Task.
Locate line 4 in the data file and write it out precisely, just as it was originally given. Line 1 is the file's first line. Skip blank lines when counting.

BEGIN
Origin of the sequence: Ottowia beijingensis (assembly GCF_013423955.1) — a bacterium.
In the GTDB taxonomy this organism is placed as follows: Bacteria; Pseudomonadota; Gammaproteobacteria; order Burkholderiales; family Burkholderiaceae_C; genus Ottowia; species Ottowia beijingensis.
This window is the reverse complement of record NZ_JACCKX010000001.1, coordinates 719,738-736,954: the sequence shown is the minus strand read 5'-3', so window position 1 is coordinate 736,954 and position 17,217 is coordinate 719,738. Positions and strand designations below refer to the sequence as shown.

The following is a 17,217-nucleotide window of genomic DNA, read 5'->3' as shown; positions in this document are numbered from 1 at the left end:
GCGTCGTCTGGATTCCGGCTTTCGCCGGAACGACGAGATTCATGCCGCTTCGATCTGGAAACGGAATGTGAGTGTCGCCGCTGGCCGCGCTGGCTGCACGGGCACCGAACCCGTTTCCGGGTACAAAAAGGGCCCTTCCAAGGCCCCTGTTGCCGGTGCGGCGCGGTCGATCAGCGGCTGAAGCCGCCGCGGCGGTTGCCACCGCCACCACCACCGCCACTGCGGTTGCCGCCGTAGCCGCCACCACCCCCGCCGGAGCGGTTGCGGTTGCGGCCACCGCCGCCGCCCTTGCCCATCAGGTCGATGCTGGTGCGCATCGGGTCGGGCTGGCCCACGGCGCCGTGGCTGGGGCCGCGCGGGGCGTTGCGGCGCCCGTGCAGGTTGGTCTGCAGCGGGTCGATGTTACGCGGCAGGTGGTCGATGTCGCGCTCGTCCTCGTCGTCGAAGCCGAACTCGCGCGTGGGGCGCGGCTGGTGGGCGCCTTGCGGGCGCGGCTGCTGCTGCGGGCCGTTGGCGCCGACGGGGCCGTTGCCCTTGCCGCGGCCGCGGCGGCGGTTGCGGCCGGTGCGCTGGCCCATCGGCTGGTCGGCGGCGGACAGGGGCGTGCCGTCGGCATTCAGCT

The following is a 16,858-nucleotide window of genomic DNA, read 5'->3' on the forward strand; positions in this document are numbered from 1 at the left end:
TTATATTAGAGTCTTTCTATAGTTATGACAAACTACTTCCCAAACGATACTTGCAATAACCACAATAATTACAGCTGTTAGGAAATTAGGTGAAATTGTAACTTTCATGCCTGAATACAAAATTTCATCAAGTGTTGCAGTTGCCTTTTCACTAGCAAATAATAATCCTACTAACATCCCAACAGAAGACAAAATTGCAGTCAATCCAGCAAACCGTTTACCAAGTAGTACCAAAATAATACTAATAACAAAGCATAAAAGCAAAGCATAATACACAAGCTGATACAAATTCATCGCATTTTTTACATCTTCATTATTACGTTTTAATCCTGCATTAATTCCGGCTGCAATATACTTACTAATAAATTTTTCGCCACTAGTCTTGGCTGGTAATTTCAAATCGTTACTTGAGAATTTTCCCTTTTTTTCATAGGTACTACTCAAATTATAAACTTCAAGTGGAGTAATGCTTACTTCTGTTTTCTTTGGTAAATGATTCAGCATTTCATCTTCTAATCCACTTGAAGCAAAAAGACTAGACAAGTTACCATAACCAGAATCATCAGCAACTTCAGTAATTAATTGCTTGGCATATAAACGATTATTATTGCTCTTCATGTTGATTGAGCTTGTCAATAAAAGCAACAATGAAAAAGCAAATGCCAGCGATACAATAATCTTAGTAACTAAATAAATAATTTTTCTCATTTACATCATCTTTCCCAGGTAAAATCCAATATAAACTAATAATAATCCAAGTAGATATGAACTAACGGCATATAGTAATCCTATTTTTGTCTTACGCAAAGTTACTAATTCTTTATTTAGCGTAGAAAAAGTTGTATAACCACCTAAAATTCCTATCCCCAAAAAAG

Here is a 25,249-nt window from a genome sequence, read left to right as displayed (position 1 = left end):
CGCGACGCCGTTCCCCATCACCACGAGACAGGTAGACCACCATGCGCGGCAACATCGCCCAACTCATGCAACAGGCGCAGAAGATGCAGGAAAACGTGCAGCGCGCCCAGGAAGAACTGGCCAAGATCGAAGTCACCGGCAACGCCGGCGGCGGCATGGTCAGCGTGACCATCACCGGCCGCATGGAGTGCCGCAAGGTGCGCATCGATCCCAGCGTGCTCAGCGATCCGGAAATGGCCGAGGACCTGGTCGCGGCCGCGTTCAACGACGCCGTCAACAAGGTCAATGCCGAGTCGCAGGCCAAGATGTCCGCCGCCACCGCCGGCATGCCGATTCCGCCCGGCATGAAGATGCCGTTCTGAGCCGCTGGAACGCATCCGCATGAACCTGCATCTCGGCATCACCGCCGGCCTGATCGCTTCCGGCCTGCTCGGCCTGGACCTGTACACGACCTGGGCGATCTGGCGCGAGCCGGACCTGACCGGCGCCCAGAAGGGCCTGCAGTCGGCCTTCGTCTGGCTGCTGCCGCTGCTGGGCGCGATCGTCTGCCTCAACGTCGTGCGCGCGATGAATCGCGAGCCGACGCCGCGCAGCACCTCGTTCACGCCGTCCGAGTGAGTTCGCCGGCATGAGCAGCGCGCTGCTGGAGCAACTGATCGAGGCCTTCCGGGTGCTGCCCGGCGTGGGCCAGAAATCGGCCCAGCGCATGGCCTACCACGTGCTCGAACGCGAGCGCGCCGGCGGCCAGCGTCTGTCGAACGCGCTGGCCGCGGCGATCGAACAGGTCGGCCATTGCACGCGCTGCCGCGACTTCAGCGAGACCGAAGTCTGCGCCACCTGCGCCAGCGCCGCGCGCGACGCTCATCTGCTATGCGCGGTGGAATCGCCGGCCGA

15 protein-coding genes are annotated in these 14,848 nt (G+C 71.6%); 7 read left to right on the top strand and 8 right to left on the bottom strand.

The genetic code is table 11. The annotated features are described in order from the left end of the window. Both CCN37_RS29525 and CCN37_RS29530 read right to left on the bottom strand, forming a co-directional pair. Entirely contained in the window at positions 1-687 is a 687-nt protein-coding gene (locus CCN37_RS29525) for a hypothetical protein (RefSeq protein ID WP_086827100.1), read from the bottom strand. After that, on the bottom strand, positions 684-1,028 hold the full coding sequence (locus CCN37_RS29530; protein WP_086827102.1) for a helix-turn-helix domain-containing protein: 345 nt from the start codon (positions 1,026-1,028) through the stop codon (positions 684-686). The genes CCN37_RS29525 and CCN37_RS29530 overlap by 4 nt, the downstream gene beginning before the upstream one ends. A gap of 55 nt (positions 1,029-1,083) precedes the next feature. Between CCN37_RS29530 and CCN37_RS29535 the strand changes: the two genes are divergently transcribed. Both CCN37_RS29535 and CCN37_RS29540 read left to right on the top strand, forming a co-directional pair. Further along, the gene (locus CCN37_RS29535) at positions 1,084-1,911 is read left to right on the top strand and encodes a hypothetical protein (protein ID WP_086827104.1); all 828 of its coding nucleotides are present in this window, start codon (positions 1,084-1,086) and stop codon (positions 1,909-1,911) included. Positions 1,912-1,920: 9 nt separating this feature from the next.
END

The following is a 17,217-nucleotide window of genomic DNA, read 5'->3' as shown; positions in this document are numbered from 1 at the left end: